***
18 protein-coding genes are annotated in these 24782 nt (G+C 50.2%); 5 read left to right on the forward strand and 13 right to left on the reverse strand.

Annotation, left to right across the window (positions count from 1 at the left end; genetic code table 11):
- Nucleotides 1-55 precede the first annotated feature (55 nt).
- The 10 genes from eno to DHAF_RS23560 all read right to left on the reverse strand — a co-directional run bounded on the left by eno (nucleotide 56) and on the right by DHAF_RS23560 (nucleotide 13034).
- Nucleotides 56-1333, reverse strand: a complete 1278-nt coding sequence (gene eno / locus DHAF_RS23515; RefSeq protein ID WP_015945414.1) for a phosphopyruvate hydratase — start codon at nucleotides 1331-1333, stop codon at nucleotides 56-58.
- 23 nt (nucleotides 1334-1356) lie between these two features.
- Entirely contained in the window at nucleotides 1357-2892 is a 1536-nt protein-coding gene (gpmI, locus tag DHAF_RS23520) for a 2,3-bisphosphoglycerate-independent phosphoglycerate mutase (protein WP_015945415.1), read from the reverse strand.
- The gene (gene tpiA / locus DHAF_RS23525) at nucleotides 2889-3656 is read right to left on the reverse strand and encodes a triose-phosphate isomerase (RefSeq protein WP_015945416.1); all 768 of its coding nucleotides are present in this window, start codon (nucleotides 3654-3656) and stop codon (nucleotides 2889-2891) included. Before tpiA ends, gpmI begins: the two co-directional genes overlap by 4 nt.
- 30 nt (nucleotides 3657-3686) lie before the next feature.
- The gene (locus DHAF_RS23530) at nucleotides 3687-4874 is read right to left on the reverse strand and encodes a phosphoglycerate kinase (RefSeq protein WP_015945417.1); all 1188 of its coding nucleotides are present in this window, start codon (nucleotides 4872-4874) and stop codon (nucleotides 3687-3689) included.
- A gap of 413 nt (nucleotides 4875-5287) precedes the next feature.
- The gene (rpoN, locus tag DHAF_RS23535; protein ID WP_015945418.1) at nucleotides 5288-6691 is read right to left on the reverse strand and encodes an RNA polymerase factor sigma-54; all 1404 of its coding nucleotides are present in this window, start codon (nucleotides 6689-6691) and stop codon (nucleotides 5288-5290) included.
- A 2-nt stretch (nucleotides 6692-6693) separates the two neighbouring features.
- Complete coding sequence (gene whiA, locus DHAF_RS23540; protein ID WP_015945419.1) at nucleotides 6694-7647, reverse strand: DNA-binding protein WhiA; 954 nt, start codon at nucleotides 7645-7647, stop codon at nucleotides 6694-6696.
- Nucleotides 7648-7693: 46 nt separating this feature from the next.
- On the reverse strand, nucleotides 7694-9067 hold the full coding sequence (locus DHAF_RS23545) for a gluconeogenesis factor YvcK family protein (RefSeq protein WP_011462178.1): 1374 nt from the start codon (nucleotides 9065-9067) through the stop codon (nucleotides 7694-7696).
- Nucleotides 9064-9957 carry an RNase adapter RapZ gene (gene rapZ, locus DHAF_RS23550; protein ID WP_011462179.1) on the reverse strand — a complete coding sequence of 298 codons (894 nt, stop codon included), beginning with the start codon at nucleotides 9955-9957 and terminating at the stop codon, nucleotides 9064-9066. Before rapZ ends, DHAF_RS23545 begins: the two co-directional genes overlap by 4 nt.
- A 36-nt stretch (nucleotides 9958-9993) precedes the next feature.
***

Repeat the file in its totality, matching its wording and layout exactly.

18 protein-coding genes are annotated in these 24782 nt (G+C 50.2%); 5 read left to right on the forward strand and 13 right to left on the reverse strand.

Annotation, left to right across the window (positions count from 1 at the left end; genetic code table 11):
- Nucleotides 1-55 precede the first annotated feature (55 nt).
- The 10 genes from eno to DHAF_RS23560 all read right to left on the reverse strand — a co-directional run bounded on the left by eno (nucleotide 56) and on the right by DHAF_RS23560 (nucleotide 13034).
- Nucleotides 56-1333, reverse strand: a complete 1278-nt coding sequence (gene eno / locus DHAF_RS23515; RefSeq protein ID WP_015945414.1) for a phosphopyruvate hydratase — start codon at nucleotides 1331-1333, stop codon at nucleotides 56-58.
- 23 nt (nucleotides 1334-1356) lie between these two features.
- Entirely contained in the window at nucleotides 1357-2892 is a 1536-nt protein-coding gene (gpmI, locus tag DHAF_RS23520) for a 2,3-bisphosphoglycerate-independent phosphoglycerate mutase (protein WP_015945415.1), read from the reverse strand.
- The gene (gene tpiA / locus DHAF_RS23525) at nucleotides 2889-3656 is read right to left on the reverse strand and encodes a triose-phosphate isomerase (RefSeq protein WP_015945416.1); all 768 of its coding nucleotides are present in this window, start codon (nucleotides 3654-3656) and stop codon (nucleotides 2889-2891) included. Before tpiA ends, gpmI begins: the two co-directional genes overlap by 4 nt.
- 30 nt (nucleotides 3657-3686) lie before the next feature.
- The gene (locus DHAF_RS23530) at nucleotides 3687-4874 is read right to left on the reverse strand and encodes a phosphoglycerate kinase (RefSeq protein WP_015945417.1); all 1188 of its coding nucleotides are present in this window, start codon (nucleotides 4872-4874) and stop codon (nucleotides 3687-3689) included.
- A gap of 413 nt (nucleotides 4875-5287) precedes the next feature.
- The gene (rpoN, locus tag DHAF_RS23535; protein ID WP_015945418.1) at nucleotides 5288-6691 is read right to left on the reverse strand and encodes an RNA polymerase factor sigma-54; all 1404 of its coding nucleotides are present in this window, start codon (nucleotides 6689-6691) and stop codon (nucleotides 5288-5290) included.
- A 2-nt stretch (nucleotides 6692-6693) separates the two neighbouring features.
- Complete coding sequence (gene whiA, locus DHAF_RS23540; protein ID WP_015945419.1) at nucleotides 6694-7647, reverse strand: DNA-binding protein WhiA; 954 nt, start codon at nucleotides 7645-7647, stop codon at nucleotides 6694-6696.
- Nucleotides 7648-7693: 46 nt separating this feature from the next.
- On the reverse strand, nucleotides 7694-9067 hold the full coding sequence (locus DHAF_RS23545) for a gluconeogenesis factor YvcK family protein (RefSeq protein WP_011462178.1): 1374 nt from the start codon (nucleotides 9065-9067) through the stop codon (nucleotides 7694-7696).
- Nucleotides 9064-9957 carry an RNase adapter RapZ gene (gene rapZ, locus DHAF_RS23550; protein ID WP_011462179.1) on the reverse strand — a complete coding sequence of 298 codons (894 nt, stop codon included), beginning with the start codon at nucleotides 9955-9957 and terminating at the stop codon, nucleotides 9064-9066. Before rapZ ends, DHAF_RS23545 begins: the two co-directional genes overlap by 4 nt.
- A 36-nt stretch (nucleotides 9958-9993) precedes the next feature.